The key to not overcooking oysters is to ensure that cooking stops as soon as the edges of the meat start to curl.

Raw or au naturel oyster can create precious portions such as: with lemon juice and cracked pepper; topped with tabasco sauce, tomato, garlic and cream; in the famous Bloody Mary tomato juice spiced with vodka; swimming in a sauce of lime, ginger and shallots; or Stuart Prosser's tartare, which incorporates horseradish and creme fraeche.

Grilled oysters can be tantalisingly topped with: the traditional Kilpatrick; fresh herbs and breadcrumbs; or balsamic vinegar and roasted capsicum.

Deep fried oysters in batter can be served with basil, aioli or spicy soy dressings (an appetising additive to warm salads).

Alternatively, try blending oysters with bechamel and serve in bread or pastry cups for hors doeuvres, or include them in soups and bisques.

Bottled oysters can be used in cooked dishes such as soups, terrines and braised dishes.


OYSTER RECIPES

Oyster Strudel Beef with Oysters and Guinness Oysters Rockefeller Prosciutto-Wrapped Duck
& Oyster Appetizer

How to open (shuck) Oysters:

Opening (Shucking) Oysters:
Scrub the Oysters under running water to clean shells.  Place Oyster, flat side up, on a board and press onto end opposite hinge using a cloth to protect hand.  Insert tip of oyster knife next to hinge, push firmly against hinge and pry the shells apart, sliding the knife against the inside of the top shell to sever the muscle holding the shell together.  Discard top shell, rinse Oyster in bottom shell lightly in a bowl of cold water to remove shell fragments and grit.  With Oyster knife, loosen Oyster from bottom shell and turn it over for good presentation.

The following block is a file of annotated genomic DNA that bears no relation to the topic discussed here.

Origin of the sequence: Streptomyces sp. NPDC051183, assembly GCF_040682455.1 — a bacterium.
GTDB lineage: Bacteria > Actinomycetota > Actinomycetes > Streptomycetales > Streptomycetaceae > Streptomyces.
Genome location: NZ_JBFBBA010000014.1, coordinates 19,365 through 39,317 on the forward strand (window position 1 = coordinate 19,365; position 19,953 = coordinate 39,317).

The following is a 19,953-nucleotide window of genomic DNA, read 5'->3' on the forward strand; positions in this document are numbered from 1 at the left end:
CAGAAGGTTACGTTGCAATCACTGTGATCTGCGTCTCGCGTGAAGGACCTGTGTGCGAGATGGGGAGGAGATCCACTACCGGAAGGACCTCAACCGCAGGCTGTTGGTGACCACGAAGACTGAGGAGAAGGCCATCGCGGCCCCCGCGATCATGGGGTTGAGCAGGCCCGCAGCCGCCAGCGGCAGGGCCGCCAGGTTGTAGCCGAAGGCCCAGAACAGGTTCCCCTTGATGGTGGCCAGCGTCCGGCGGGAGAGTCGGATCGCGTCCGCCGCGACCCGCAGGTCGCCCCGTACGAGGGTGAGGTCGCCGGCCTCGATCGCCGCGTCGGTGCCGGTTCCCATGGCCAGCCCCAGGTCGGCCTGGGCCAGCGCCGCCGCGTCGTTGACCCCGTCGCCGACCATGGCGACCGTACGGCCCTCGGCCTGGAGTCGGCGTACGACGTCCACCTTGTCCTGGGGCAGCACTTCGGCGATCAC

How to shuck an Oyster
Sydney Fish Market takes you through how to tell the difference between a Sydney Rock Oyster and a Pacific Oyster, what to look for, how to prepare and store them. Not to mention how to shuck your own!

Store live oysters, clams and mussels in the refrigerator. Keep damp by placing in shallow bowl with a wet paper towel draped over them.  Don't store an oyster on its side. Every so often, it will relax and open up a bit. If it's sitting on its side, it could lose all its liquid which is vital for flavour. 

Keep fresh shucked oysters, scallops and clams in their own container and store in the refrigerator. For best results, surround the container with ice.

 


Commercial Fishing for Sydney Rock Oysters:

There is no commercial harvesting of wild Sydney Rock Oysters.  All commercial stocks are farmed.

 

Exporters of Sydney Rock Oysters  |  Importers of Sydney Rock Oysters  |  Processors of Sydney Rock Oysters  |
Wholesale Suppliers of Sydney Rock Oysters  |  Seafood Agents for Sydney Rock Oysters  | 
Aquaculture Farmers of Sydney Rock Oysters

 

See also:  Oyster,   Flat Oyster,    Pacific Oyster

 

Fresh sydney rock oysters, australian oysters, half shell oysters


More information about Sydney Rock Oysters

Australian Government - Australian Bureau of Agricultural and Resource Economics and Sciences (PDF file) - Australian Fisheries Statistics 2010/2011